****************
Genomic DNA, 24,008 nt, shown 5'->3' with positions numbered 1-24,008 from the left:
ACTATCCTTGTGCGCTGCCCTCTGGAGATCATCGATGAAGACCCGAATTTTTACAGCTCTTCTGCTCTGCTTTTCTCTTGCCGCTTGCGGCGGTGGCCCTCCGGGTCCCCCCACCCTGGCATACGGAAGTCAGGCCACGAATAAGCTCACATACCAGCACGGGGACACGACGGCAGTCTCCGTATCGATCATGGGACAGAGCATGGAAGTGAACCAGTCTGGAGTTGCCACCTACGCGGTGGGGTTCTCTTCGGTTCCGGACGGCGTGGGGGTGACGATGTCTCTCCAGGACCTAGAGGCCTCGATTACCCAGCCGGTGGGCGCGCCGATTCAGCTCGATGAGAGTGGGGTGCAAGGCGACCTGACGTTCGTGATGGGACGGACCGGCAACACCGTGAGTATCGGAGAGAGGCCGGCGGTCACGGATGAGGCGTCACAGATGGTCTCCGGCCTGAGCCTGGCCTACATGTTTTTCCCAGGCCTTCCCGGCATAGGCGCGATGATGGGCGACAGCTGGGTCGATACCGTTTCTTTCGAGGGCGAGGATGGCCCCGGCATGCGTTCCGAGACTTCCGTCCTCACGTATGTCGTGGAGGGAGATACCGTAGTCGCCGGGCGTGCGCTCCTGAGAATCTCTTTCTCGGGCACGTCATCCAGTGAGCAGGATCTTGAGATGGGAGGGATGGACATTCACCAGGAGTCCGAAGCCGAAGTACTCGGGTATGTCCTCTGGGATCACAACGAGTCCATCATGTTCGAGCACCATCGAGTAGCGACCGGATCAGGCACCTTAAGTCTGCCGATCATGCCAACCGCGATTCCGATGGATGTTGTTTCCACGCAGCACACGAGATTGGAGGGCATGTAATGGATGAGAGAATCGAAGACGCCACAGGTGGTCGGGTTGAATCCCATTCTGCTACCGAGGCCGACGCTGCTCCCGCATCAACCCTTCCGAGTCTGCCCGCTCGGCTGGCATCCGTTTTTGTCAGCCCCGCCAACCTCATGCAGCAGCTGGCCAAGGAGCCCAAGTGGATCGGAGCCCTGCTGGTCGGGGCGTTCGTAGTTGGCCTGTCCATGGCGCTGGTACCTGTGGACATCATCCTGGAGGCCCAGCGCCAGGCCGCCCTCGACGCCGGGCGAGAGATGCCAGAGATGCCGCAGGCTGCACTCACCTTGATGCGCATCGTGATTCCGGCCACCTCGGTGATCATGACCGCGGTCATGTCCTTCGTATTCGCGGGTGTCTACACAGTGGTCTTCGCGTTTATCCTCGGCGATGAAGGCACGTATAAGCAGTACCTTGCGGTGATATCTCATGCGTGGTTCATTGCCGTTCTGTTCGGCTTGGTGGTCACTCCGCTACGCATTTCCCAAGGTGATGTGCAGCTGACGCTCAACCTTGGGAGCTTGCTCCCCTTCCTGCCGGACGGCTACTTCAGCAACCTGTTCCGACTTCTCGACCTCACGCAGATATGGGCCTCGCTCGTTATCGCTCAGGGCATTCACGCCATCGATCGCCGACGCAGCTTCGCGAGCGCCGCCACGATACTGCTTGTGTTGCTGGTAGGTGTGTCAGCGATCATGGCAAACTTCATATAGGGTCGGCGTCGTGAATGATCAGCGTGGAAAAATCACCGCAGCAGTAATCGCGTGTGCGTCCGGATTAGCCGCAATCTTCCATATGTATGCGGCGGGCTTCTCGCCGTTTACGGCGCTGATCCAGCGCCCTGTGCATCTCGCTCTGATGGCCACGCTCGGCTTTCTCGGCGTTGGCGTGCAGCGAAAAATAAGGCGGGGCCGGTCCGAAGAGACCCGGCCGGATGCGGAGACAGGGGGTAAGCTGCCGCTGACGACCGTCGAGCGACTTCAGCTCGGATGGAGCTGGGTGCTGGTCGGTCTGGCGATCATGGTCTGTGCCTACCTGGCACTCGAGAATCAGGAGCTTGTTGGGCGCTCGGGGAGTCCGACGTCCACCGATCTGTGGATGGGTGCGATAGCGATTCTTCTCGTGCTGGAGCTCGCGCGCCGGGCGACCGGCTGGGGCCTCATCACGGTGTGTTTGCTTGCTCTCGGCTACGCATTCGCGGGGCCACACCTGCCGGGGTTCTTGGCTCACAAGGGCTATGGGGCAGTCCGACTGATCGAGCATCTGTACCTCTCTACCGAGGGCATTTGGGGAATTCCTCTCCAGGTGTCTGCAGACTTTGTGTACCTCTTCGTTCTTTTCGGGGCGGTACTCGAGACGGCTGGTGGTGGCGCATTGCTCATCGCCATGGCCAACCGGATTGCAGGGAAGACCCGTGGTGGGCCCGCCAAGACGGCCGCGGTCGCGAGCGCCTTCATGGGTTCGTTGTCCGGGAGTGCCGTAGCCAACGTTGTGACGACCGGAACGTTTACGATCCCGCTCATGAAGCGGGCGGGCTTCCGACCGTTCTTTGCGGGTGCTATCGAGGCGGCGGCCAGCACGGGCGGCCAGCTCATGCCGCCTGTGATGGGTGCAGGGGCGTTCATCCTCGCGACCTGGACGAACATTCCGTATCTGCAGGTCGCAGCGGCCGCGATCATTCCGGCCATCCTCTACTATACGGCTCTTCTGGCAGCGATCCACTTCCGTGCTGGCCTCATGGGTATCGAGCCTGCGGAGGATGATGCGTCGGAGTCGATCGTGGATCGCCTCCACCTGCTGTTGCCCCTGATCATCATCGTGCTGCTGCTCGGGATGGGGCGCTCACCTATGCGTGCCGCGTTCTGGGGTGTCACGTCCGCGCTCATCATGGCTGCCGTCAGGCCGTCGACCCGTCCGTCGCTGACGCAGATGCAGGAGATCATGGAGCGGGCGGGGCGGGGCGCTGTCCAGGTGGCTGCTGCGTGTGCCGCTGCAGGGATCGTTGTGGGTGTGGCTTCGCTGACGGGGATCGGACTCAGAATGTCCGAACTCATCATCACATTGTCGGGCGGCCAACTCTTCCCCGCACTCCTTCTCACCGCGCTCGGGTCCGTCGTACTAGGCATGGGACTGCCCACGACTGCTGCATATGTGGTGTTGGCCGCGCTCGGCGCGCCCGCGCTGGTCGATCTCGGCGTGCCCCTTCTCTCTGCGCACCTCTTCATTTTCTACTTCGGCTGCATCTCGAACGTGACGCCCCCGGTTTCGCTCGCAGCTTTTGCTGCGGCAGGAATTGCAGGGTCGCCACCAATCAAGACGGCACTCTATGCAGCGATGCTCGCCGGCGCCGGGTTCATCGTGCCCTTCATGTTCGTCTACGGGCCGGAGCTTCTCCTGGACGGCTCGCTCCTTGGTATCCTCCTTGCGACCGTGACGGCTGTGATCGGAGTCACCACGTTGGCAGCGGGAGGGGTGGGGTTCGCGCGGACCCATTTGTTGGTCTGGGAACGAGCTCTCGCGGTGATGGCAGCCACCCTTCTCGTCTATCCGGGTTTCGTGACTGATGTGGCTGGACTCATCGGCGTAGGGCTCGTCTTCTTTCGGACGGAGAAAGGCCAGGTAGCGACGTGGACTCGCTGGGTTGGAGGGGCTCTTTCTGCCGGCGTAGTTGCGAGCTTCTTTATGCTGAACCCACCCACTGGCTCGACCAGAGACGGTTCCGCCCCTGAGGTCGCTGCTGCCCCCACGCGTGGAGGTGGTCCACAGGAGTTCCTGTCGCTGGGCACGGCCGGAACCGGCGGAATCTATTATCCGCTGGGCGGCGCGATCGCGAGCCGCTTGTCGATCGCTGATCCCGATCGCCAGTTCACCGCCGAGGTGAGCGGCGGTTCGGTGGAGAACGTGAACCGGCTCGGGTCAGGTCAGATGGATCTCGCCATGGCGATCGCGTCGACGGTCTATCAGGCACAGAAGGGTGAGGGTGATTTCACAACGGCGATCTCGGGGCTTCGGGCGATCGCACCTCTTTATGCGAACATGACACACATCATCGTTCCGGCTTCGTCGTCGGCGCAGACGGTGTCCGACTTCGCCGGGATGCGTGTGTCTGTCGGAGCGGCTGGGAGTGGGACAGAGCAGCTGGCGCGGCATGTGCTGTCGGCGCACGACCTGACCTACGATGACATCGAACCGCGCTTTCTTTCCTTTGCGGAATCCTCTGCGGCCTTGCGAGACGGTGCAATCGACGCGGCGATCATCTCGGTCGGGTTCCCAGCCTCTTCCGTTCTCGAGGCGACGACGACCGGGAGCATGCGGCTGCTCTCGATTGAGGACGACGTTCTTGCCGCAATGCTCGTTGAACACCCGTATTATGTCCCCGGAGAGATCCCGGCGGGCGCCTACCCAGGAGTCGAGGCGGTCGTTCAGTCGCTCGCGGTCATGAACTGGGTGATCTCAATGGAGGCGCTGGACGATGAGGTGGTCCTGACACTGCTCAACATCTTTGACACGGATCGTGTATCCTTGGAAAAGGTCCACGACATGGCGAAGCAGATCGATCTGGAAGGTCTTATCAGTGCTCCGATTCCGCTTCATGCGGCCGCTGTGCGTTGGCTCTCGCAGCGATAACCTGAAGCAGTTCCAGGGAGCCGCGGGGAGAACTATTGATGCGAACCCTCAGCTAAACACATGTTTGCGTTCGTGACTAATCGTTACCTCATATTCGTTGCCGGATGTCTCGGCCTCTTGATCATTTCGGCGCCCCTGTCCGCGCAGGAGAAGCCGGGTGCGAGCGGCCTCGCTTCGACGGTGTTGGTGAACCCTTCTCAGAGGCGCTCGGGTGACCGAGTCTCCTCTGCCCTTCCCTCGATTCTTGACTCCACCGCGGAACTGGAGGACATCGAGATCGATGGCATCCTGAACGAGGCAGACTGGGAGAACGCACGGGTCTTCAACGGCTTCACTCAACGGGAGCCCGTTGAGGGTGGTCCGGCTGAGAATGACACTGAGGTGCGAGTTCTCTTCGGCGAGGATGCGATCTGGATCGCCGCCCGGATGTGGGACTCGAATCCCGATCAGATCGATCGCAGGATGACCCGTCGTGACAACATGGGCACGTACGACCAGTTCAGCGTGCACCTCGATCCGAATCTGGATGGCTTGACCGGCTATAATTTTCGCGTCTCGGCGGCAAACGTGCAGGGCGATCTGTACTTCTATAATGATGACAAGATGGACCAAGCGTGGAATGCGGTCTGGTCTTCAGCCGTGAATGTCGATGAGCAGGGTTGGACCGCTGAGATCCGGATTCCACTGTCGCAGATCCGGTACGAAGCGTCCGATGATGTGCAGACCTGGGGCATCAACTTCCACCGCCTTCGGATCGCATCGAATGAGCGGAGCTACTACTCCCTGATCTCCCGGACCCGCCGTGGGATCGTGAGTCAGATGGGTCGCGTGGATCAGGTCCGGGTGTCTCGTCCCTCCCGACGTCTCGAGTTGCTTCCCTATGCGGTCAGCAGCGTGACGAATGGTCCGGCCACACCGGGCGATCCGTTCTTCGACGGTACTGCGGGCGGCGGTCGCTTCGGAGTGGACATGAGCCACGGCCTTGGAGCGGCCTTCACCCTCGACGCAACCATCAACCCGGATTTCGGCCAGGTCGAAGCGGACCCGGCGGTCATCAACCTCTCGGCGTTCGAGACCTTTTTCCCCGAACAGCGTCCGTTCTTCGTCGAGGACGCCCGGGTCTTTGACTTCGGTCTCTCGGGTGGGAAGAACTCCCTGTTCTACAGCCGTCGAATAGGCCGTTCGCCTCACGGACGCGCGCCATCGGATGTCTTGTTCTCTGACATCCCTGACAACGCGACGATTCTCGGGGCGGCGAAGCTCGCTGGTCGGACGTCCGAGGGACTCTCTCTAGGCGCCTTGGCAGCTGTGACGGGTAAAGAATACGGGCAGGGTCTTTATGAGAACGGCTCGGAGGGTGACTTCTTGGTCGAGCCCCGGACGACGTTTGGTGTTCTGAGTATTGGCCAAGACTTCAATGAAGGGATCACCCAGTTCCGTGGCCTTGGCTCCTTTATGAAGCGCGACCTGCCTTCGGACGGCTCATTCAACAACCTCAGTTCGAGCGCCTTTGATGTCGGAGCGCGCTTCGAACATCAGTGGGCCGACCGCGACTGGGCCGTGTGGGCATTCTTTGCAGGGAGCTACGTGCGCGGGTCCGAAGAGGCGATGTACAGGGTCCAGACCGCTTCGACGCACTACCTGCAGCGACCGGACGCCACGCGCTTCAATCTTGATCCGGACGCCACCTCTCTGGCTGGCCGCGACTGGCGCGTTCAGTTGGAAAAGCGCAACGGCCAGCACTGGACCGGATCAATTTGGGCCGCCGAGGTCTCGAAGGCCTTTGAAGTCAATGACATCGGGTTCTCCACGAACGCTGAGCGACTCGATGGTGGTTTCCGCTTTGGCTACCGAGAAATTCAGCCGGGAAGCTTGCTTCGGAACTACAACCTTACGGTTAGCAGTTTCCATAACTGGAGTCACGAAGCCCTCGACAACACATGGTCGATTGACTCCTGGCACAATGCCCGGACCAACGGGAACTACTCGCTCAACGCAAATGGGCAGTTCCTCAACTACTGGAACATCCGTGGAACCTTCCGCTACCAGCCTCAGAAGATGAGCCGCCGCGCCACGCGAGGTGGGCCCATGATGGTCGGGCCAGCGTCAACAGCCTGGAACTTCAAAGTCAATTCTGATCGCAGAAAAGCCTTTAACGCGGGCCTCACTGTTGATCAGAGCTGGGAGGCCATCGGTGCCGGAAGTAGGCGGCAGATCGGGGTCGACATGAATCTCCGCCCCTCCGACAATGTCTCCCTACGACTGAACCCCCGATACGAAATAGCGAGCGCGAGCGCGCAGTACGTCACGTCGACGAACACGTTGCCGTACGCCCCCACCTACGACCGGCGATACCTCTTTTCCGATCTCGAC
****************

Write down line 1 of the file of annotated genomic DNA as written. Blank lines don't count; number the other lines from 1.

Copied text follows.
Genomic DNA, 24,008 nt, shown 5'->3' with positions numbered 1-24,008 from the left: